Nothing that worked recently worked today. And that could be the theme for the year. As always, standing on the head, upside down — the way all visitors below 60 must perambulate in my house if they don't care to take their shoes off – was the best procedure. The market went up 20 points on the first day of the year after about the worst year in history. And then it went down 15 points the last day of the year after about the best year in history.

The market finally went down a reasonable percentage after failing to do so for a couple weeks. Reminiscent of what my wife Susan said to me about the 1987 Crash — at least we won't have to worry about truncating the prices (to fit as two-byte integers) in the Radio Shack TRS-80. The last two weeks were good because you didn't have to change the settings of the Old Faithful program developed here 30 years ago (and now, ruefully, the beaten path). You didn't have to change the settings for the extremes as every day this month was yet another 20 period high.

But it was good for those standing on the head to see stocks go down while oil and copper set a new high. And also to see the yield on the 10 year head inevitably to the magic number of 4%, closing at 3.84% and the 30 year bond heading to the magic number of 5%, closing at 4.75%. But squash isn't played that way, as Rainer liked to say. Bonds and stocks are supposed to move inversely.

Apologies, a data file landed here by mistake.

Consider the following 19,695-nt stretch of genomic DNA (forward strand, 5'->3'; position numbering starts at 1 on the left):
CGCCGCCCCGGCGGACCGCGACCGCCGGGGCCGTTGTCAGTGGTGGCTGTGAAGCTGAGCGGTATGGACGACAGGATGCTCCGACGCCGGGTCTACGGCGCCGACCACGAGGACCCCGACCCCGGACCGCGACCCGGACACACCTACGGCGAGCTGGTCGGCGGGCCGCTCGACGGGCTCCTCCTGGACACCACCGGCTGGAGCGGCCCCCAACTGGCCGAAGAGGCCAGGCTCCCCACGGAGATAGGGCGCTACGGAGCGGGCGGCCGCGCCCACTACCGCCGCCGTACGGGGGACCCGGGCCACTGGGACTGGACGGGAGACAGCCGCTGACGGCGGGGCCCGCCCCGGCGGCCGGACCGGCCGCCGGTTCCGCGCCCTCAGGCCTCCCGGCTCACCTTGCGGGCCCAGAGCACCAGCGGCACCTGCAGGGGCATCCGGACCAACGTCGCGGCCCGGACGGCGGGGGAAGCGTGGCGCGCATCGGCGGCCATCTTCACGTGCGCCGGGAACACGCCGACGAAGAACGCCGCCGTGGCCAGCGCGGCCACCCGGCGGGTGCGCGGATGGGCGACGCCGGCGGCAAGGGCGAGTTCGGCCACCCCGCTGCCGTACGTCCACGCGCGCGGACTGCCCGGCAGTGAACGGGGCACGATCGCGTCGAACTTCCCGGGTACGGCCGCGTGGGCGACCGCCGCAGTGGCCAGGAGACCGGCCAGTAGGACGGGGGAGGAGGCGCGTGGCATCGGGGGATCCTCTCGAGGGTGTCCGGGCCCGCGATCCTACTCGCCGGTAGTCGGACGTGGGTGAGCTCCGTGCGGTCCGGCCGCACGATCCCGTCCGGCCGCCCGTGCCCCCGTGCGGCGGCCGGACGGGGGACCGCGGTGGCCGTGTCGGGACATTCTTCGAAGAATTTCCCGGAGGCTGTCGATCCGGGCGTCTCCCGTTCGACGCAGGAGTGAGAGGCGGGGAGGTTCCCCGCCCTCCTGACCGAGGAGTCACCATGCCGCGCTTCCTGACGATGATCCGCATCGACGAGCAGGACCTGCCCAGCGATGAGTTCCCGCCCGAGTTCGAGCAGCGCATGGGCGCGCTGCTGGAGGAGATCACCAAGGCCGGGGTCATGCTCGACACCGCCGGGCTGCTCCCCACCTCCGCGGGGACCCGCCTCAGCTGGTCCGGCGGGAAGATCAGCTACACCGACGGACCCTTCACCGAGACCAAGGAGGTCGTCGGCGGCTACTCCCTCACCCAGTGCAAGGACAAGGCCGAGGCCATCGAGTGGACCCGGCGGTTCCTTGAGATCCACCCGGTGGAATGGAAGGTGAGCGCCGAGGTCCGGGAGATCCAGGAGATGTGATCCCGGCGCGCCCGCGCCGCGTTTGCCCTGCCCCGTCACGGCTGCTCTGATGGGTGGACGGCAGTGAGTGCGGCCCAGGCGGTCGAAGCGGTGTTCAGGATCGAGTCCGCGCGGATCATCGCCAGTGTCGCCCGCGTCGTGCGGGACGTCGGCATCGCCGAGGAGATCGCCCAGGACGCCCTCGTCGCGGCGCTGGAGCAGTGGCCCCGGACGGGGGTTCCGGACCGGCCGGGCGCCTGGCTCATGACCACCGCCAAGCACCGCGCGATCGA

What a magic moment it will be when yields hit those magic numbers. Perhaps it will finally prove correct, all those who say you can't create jobs by breaking a window and repairing it, or digging holes in the desert, or in this case taking from Peter to provide energy efficient buildings in essential building provided for our infrastructure. On a more down to earth level, one wonders how, if the most solid borrower of all is paying 5% for debt, a mortgage purveyor might require 6% or more. Would that not put a damper on the sector of the economy that involves building?

In keeping with topsy turvy, it is fitting that the two best performing industries in 2009 out of 150 in the S&P grouping were healthcare, up 369%, and automobiles, up 229%, with real estate up 214%, fourth out of 150. The vision of Brer Rabbit comes back: "please, whatever you do, don't pass that health care bill. It will put us out of business." Indeed, Uncle Remus was the best forecaster of all this year besides Bacon, as you had to be adept at begging and shnerring to reap the full monte from your past or futures.

Let us hope, as an astute and good friend said to me, that all your trades next year be winners, and that the opposite side will be taken by… (we will not finish that sentence).


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